Why worry about trade

Brad DeLong has got me confused in his recent blog posting – Grasping Reality with Both Hands: Brad DeLong’s Semi-Daily Journal: Potential Reasons for Worrying About Outsourcing/Offshoring

You see, trade balances. What we buy equals what we sell, in value. What we buy and what we sell can be goods, services, or property, but it balances. If we have a comparative advantage in nothing–and export nothing–then we necessarily have a comparative disadvantage in nothing–and import nothing. Trade is thus an opportunity for us to move workers out of occupations where we are least and into occupations where we are most productive.
This doesn’t mean we shouldn’t worry about trade. But it does mean that the right reasons to worry about trade are relatively specific and relatively small in number.
I see four reasons:
* First, we can worry about trade because we can worry about what trade does to our income distribution: perhaps we would be happier with our income distribution and assess ourselves as having a higher level of social welfare if we made some of the things we import at home and didn’t make some of the things we export–even though each of our imports and exports makes narrow profit-and-loss getting-and-spending sense.
* Second, we can worry about trade because we worry about what trade does to external benefits from productive activity that boost growth: perhaps we would grow faster and become richer if we made some of the things we import at home and didn’t make some of the things we export–because making some things produces increased worker skills and technological knowledge through unpriced, un-accounted for channels.
* Third, we can worry about trade to the extent that it amplifies the ability of our dysfunctional government to dysfunction: the ability to borrow from abroad to cover deficits may diminish the pressure on feckless politicians and their supporters to deal responsibly with fiscal policy.
* Fourth, we can agree that increased trade is good for the nation, yet believe that government has to play an active and aggressive role in providing social insurance and a measure of compensation to those ground exceedingly fine by the mills of globalization–and the rise of
It is not clear which of these reasons is behind Alan Blinder’s current worries on outsourcing and offshoring. My worries about outsourcing are mostly (4). I worry somewhat about (2). But (1) and (3) are, I think, not on the agenda. Global outsourcing seems to me at least as likely to improve as to worsen the distribution of income. And the marginal amount of governmental fecklessness produced by access to global capital markets seems to me to be small.

What I don’t understand are the three statements in the beginning:
1) “You see, trade balances. What we buy equals what we sell, in value. What we buy and what we sell can be goods, services, or property, but it balances.”
Yes, trade balances – and right now we are selling property to pay for goods and services. That is the age-old formula for bankruptcy (or what Buffet calls the sharecropper economy).
2) “If we have a comparative advantage in nothing–and export nothing–then we necessarily have a comparative disadvantage in nothing–and import nothing.”
Yes, when you have a comparative advantage in nothing you eventually stop importing – and we all know how pleasant an autarkic economy is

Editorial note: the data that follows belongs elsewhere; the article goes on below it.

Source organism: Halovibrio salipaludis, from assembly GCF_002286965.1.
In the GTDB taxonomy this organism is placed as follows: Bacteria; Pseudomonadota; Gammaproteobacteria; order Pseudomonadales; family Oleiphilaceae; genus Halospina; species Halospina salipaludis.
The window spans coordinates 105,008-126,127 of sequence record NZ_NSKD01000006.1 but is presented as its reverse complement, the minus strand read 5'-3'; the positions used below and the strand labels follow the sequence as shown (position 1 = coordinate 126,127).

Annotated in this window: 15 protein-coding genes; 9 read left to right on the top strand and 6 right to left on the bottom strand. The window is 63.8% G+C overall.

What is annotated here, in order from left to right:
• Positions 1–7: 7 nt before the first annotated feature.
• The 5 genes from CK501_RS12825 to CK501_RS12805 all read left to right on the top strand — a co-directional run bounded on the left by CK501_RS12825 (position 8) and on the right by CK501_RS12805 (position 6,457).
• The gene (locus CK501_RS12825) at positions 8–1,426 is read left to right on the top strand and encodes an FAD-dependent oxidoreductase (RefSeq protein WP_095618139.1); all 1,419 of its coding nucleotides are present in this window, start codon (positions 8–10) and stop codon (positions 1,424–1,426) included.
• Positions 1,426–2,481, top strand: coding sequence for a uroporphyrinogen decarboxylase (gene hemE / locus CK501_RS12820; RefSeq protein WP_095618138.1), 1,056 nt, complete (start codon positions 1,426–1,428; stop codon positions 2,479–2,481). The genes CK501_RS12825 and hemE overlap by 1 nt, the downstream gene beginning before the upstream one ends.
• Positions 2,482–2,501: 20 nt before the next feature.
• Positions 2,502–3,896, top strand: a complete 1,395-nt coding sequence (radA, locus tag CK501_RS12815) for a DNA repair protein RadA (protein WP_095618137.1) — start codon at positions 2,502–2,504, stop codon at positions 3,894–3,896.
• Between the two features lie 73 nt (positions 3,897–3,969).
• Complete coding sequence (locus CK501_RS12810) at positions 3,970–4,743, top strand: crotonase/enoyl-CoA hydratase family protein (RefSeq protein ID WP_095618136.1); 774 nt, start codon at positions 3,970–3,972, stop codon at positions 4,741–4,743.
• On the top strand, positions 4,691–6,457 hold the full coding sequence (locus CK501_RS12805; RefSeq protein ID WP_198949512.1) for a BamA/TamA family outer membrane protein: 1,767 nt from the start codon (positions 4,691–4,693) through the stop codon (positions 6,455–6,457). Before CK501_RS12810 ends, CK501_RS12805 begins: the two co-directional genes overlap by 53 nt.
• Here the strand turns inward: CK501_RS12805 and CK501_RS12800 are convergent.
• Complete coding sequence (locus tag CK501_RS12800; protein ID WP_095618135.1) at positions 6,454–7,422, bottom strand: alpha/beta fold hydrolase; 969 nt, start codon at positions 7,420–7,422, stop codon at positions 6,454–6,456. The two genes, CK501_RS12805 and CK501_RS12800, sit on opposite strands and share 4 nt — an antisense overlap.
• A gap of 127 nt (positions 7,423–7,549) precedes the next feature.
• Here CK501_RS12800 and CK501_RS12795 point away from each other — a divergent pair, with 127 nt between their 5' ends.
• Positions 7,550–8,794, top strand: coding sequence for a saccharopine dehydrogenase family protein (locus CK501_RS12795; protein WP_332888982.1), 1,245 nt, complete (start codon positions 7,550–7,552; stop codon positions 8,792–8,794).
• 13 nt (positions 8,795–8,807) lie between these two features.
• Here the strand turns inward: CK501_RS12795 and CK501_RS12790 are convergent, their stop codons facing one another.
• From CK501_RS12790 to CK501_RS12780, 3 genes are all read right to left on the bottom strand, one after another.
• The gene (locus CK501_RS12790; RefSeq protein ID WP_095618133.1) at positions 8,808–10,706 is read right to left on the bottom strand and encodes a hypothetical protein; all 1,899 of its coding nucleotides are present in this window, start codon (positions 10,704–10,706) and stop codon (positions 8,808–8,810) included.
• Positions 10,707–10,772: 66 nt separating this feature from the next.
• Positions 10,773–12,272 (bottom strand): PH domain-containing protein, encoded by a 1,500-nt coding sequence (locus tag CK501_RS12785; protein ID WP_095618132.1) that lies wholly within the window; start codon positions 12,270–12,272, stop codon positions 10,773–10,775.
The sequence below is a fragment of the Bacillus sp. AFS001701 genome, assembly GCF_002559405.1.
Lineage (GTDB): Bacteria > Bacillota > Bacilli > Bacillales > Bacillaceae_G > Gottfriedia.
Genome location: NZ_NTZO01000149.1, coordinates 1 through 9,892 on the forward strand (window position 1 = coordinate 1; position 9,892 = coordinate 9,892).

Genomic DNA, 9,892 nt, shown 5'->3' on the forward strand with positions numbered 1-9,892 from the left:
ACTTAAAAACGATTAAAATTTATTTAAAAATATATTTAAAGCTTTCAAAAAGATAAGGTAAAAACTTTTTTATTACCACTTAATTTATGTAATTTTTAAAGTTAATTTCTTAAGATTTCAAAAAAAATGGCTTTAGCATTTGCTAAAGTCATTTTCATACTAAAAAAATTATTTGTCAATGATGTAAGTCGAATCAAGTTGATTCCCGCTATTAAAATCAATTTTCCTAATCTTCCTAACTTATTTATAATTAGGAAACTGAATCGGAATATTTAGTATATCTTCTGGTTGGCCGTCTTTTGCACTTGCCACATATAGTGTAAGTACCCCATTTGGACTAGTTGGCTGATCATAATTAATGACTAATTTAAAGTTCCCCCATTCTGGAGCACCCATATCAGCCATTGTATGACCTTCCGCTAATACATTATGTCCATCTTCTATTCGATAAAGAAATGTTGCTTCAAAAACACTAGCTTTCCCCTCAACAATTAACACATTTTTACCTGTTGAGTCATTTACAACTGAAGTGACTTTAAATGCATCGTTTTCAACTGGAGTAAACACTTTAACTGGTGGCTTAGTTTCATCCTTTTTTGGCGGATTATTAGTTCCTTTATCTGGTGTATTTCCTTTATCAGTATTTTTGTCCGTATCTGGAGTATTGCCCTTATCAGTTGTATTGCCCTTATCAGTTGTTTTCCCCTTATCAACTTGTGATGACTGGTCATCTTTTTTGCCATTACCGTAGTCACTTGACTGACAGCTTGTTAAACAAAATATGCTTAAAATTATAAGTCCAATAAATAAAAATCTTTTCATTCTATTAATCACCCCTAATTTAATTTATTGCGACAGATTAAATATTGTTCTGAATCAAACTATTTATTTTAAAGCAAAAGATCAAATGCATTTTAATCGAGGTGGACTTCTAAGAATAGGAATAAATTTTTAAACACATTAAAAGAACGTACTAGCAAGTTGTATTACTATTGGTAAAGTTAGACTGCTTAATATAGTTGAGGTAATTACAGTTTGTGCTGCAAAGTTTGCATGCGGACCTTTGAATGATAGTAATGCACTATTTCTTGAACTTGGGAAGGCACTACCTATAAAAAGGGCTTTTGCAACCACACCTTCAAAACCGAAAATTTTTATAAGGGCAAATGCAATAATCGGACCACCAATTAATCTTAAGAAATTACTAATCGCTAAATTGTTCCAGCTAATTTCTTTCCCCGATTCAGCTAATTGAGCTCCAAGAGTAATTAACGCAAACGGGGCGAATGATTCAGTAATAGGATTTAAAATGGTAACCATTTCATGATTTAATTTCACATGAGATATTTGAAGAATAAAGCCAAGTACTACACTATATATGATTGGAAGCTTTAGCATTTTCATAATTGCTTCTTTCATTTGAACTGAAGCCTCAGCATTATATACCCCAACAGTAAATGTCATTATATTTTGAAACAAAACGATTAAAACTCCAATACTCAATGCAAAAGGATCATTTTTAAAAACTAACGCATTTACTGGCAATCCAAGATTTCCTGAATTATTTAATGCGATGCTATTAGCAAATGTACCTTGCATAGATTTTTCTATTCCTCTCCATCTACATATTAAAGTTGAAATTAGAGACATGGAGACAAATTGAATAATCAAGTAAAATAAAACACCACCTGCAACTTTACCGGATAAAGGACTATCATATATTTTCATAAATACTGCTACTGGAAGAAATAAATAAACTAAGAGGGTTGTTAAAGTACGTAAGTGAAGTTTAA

3) “Trade is thus an opportunity for us to move workers out of occupations where we are least and into occupations where we are most productive.”
How does it follow that if we have a comparative advantage in nothing, we can move workers into more productive occupations?
Theoretically, it is impossible to have a comparative advantage in nothing – because other countries will put all their resources into those areas (wine or cloth) where they have the comparative advantage, there by opening up some areas for us. Practically, however, countries follow absolute advantage – I’m better than you in both wine and cloth, so I’m going to make both and not bother with your imports.
What Blinder said yesterday was that the occupations we should be moving people into are in the non-traded sectors. Note that Blinder’s work has been to show that there are fewer and fewer of this.
That is what worries me.

Valuing the workforce – not

How many times have we heard the phrase: “our employees are our most valuable assets?” Guess they don’t really mean it. Bottom line is that workers are a cog in the machine — as evidenced by Circuit City’s announcement: Circuit City Cuts 3,400 ‘Overpaid’ Workers:

Circuit City fired 3,400 employees in stores across the country yesterday, saying they were making too much money and would be replaced by new hires willing to work for less.
The company said the dismissals had nothing to do with performance but were part of a larger effort to improve the bottom line. The firings represent about 9 percent of the company’s in-store workforce of 40,000.
“Retail is very competitive and store operations just have to contain their costs,” said Jim Babb, a Circuit City spokesman. “We deeply regret the negative impact that was had on these folks. It was no fault of theirs.”

Steven Pearlstein summed it up nicely Attempts to Trim the Fat Merely Cut at the Meat:

But if retail is as competitive as Babb says, you’d think a merchant might want to keep its best salespeople — you know, the ones who know the most and have records of selling the most. That would be particularly true at stores where customers have lots of questions that need answering — for example, those at a chain that sells major home appliances, flat-screen TVs and digital cameras.

Let me pull a Jim Cramer here — SELL NOW. They obviously don’t have clue and are grasping at straws.